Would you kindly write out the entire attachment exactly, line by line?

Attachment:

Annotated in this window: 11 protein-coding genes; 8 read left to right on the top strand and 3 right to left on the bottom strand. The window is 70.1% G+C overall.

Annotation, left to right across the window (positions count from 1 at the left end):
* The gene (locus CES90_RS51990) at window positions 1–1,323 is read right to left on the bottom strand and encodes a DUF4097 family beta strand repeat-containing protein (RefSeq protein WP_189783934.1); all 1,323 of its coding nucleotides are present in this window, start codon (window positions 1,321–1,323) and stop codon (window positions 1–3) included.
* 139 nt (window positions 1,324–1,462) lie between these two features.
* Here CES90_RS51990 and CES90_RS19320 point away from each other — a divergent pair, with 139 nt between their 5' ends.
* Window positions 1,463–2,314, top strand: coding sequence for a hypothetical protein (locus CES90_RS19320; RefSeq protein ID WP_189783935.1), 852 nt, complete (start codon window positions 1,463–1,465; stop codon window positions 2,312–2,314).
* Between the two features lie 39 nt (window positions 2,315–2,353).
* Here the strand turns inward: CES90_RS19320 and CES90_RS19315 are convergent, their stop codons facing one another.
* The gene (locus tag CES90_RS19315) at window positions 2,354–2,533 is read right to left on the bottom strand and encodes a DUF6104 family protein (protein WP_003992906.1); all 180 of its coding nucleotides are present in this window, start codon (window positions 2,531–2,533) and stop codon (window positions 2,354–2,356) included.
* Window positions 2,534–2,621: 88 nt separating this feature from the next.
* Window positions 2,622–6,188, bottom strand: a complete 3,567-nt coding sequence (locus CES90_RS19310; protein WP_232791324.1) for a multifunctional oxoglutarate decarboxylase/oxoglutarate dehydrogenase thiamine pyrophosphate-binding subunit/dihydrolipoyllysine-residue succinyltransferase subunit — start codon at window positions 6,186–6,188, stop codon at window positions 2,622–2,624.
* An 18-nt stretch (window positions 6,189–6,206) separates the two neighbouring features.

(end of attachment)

Annotated in this window: 11 protein-coding genes; 8 read left to right on the top strand and 3 right to left on the bottom strand. The window is 70.1% G+C overall.

Annotation, left to right across the window (positions count from 1 at the left end):
* The gene (locus CES90_RS51990) at window positions 1–1,323 is read right to left on the bottom strand and encodes a DUF4097 family beta strand repeat-containing protein (RefSeq protein WP_189783934.1); all 1,323 of its coding nucleotides are present in this window, start codon (window positions 1,321–1,323) and stop codon (window positions 1–3) included.
* 139 nt (window positions 1,324–1,462) lie between these two features.
* Here CES90_RS51990 and CES90_RS19320 point away from each other — a divergent pair, with 139 nt between their 5' ends.
* Window positions 1,463–2,314, top strand: coding sequence for a hypothetical protein (locus CES90_RS19320; RefSeq protein ID WP_189783935.1), 852 nt, complete (start codon window positions 1,463–1,465; stop codon window positions 2,312–2,314).
* Between the two features lie 39 nt (window positions 2,315–2,353).
* Here the strand turns inward: CES90_RS19320 and CES90_RS19315 are convergent, their stop codons facing one another.
* The gene (locus tag CES90_RS19315) at window positions 2,354–2,533 is read right to left on the bottom strand and encodes a DUF6104 family protein (protein WP_003992906.1); all 180 of its coding nucleotides are present in this window, start codon (window positions 2,531–2,533) and stop codon (window positions 2,354–2,356) included.
* Window positions 2,534–2,621: 88 nt separating this feature from the next.
* Window positions 2,622–6,188, bottom strand: a complete 3,567-nt coding sequence (locus CES90_RS19310; protein WP_232791324.1) for a multifunctional oxoglutarate decarboxylase/oxoglutarate dehydrogenase thiamine pyrophosphate-binding subunit/dihydrolipoyllysine-residue succinyltransferase subunit — start codon at window positions 6,186–6,188, stop codon at window positions 2,622–2,624.
* An 18-nt stretch (window positions 6,189–6,206) separates the two neighbouring features.